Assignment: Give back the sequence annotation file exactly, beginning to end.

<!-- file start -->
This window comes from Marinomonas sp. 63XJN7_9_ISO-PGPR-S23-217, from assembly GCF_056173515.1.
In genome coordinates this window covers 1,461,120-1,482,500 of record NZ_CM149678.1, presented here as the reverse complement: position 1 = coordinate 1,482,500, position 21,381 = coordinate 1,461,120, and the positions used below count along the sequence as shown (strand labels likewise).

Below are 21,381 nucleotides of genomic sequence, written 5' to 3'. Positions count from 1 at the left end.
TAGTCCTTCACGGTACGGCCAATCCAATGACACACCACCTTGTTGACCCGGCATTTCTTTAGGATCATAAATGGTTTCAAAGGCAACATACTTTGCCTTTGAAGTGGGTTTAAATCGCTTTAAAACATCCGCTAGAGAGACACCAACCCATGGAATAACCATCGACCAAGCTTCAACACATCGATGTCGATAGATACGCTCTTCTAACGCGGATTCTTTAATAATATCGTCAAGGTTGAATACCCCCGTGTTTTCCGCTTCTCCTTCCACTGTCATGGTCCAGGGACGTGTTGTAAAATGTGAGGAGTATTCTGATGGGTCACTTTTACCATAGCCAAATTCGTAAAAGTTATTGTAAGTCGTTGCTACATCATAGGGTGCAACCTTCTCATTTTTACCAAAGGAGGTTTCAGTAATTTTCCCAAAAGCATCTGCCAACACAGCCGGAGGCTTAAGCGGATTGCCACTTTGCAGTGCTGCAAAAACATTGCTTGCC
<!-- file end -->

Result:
This window comes from Marinomonas sp. 63XJN7_9_ISO-PGPR-S23-217, from assembly GCF_056173515.1.
In genome coordinates this window covers 1,461,120-1,482,500 of record NZ_CM149678.1, presented here as the reverse complement: position 1 = coordinate 1,482,500, position 21,381 = coordinate 1,461,120, and the positions used below count along the sequence as shown (strand labels likewise).

Below are 21,381 nucleotides of genomic sequence, written 5' to 3'. Positions count from 1 at the left end.
TAGTCCTTCACGGTACGGCCAATCCAATGACACACCACCTTGTTGACCCGGCATTTCTTTAGGATCATAAATGGTTTCAAAGGCAACATACTTTGCCTTTGAAGTGGGTTTAAATCGCTTTAAAACATCCGCTAGAGAGACACCAACCCATGGAATAACCATCGACCAAGCTTCAACACATCGATGTCGATAGATACGCTCTTCTAACGCGGATTCTTTAATAATATCGTCAAGGTTGAATACCCCCGTGTTTTCCGCTTCTCCTTCCACTGTCATGGTCCAGGGACGTGTTGTAAAATGTGAGGAGTATTCTGATGGGTCACTTTTACCATAGCCAAATTCGTAAAAGTTATTGTAAGTCGTTGCTACATCATAGGGTGCAACCTTCTCATTTTTACCAAAGGAGGTTTCAGTAATTTTCCCAAAAGCATCTGCCAACACAGCCGGAGGCTTAAGCGGATTGCCACTTTGCAGTGCTGCAAAAACATTGCTTGCC